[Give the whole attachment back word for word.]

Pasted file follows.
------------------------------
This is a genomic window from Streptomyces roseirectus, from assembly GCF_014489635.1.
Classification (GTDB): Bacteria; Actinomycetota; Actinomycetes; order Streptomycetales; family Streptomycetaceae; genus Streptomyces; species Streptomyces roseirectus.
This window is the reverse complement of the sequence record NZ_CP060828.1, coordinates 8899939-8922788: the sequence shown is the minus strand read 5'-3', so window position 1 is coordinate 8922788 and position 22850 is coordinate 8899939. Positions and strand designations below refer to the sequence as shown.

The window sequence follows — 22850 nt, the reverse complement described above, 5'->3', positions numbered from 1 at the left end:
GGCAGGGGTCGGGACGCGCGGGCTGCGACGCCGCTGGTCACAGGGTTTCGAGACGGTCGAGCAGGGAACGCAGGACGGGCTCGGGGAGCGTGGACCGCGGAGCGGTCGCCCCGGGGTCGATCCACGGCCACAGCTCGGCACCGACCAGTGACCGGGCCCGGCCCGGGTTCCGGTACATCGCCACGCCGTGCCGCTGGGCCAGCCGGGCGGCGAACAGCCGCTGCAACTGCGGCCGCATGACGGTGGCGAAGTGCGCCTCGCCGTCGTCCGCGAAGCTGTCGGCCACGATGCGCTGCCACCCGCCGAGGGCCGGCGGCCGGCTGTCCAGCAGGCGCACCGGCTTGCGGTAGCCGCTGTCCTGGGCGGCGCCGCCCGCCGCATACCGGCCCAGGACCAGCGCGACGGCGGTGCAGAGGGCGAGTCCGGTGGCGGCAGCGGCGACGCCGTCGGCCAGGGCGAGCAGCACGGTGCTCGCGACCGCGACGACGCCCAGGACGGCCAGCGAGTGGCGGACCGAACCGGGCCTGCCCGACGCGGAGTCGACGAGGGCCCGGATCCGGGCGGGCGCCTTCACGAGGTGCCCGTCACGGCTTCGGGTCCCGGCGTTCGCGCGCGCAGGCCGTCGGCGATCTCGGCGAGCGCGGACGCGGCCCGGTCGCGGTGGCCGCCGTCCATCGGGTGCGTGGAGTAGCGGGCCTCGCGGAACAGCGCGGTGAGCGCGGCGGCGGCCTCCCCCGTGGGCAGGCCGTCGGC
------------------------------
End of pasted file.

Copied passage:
This is a genomic window from Streptomyces roseirectus, from assembly GCF_014489635.1.
Classification (GTDB): Bacteria; Actinomycetota; Actinomycetes; order Streptomycetales; family Streptomycetaceae; genus Streptomyces; species Streptomyces roseirectus.
This window is the reverse complement of the sequence record NZ_CP060828.1, coordinates 8899939-8922788: the sequence shown is the minus strand read 5'-3', so window position 1 is coordinate 8922788 and position 22850 is coordinate 8899939. Positions and strand designations below refer to the sequence as shown.

The window sequence follows — 22850 nt, the reverse complement described above, 5'->3', positions numbered from 1 at the left end:
GGCAGGGGTCGGGACGCGCGGGCTGCGACGCCGCTGGTCACAGGGTTTCGAGACGGTCGAGCAGGGAACGCAGGACGGGCTCGGGGAGCGTGGACCGCGGAGCGGTCGCCCCGGGGTCGATCCACGGCCACAGCTCGGCACCGACCAGTGACCGGGCCCGGCCCGGGTTCCGGTACATCGCCACGCCGTGCCGCTGGGCCAGCCGGGCGGCGAACAGCCGCTGCAACTGCGGCCGCATGACGGTGGCGAAGTGCGCCTCGCCGTCGTCCGCGAAGCTGTCGGCCACGATGCGCTGCCACCCGCCGAGGGCCGGCGGCCGGCTGTCCAGCAGGCGCACCGGCTTGCGGTAGCCGCTGTCCTGGGCGGCGCCGCCCGCCGCATACCGGCCCAGGACCAGCGCGACGGCGGTGCAGAGGGCGAGTCCGGTGGCGGCAGCGGCGACGCCGTCGGCCAGGGCGAGCAGCACGGTGCTCGCGACCGCGACGACGCCCAGGACGGCCAGCGAGTGGCGGACCGAACCGGGCCTGCCCGACGCGGAGTCGACGAGGGCCCGGATCCGGGCGGGCGCCTTCACGAGGTGCCCGTCACGGCTTCGGGTCCCGGCGTTCGCGCGCGCAGGCCGTCGGCGATCTCGGCGAGCGCGGACGCGGCCCGGTCGCGGTGGCCGCCGTCCATCGGGTGCGTGGAGTAGCGGGCCTCGCGGAACAGCGCGGTGAGCGCGGCGGCGGCCTCCCCCGTGGGCAGGCCGTCGGC